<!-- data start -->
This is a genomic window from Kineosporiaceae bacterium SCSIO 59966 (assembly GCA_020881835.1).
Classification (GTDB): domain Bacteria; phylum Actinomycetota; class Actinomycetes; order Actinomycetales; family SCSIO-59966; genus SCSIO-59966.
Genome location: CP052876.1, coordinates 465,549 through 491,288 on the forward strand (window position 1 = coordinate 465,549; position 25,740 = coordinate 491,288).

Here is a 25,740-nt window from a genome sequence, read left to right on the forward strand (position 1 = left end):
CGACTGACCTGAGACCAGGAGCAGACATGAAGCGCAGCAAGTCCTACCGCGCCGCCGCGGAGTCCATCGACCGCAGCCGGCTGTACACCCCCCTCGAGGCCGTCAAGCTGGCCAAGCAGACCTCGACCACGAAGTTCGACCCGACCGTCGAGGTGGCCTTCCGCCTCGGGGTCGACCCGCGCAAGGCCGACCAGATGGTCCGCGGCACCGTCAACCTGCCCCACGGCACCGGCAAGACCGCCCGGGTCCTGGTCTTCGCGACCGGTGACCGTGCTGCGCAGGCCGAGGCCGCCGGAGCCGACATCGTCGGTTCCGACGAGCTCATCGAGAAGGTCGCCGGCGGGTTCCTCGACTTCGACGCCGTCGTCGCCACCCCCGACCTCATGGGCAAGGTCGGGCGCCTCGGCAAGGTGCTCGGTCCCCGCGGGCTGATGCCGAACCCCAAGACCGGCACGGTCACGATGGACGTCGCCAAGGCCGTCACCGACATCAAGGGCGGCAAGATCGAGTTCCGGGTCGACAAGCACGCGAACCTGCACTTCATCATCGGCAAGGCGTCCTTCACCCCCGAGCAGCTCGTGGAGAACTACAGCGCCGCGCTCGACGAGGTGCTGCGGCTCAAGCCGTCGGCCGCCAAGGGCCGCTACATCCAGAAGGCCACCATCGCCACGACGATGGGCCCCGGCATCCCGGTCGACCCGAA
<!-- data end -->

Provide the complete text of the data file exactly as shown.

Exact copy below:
This is a genomic window from Kineosporiaceae bacterium SCSIO 59966 (assembly GCA_020881835.1).
Classification (GTDB): domain Bacteria; phylum Actinomycetota; class Actinomycetes; order Actinomycetales; family SCSIO-59966; genus SCSIO-59966.
Genome location: CP052876.1, coordinates 465,549 through 491,288 on the forward strand (window position 1 = coordinate 465,549; position 25,740 = coordinate 491,288).

Here is a 25,740-nt window from a genome sequence, read left to right on the forward strand (position 1 = left end):
CGACTGACCTGAGACCAGGAGCAGACATGAAGCGCAGCAAGTCCTACCGCGCCGCCGCGGAGTCCATCGACCGCAGCCGGCTGTACACCCCCCTCGAGGCCGTCAAGCTGGCCAAGCAGACCTCGACCACGAAGTTCGACCCGACCGTCGAGGTGGCCTTCCGCCTCGGGGTCGACCCGCGCAAGGCCGACCAGATGGTCCGCGGCACCGTCAACCTGCCCCACGGCACCGGCAAGACCGCCCGGGTCCTGGTCTTCGCGACCGGTGACCGTGCTGCGCAGGCCGAGGCCGCCGGAGCCGACATCGTCGGTTCCGACGAGCTCATCGAGAAGGTCGCCGGCGGGTTCCTCGACTTCGACGCCGTCGTCGCCACCCCCGACCTCATGGGCAAGGTCGGGCGCCTCGGCAAGGTGCTCGGTCCCCGCGGGCTGATGCCGAACCCCAAGACCGGCACGGTCACGATGGACGTCGCCAAGGCCGTCACCGACATCAAGGGCGGCAAGATCGAGTTCCGGGTCGACAAGCACGCGAACCTGCACTTCATCATCGGCAAGGCGTCCTTCACCCCCGAGCAGCTCGTGGAGAACTACAGCGCCGCGCTCGACGAGGTGCTGCGGCTCAAGCCGTCGGCCGCCAAGGGCCGCTACATCCAGAAGGCCACCATCGCCACGACGATGGGCCCCGGCATCCCGGTCGACCCGAA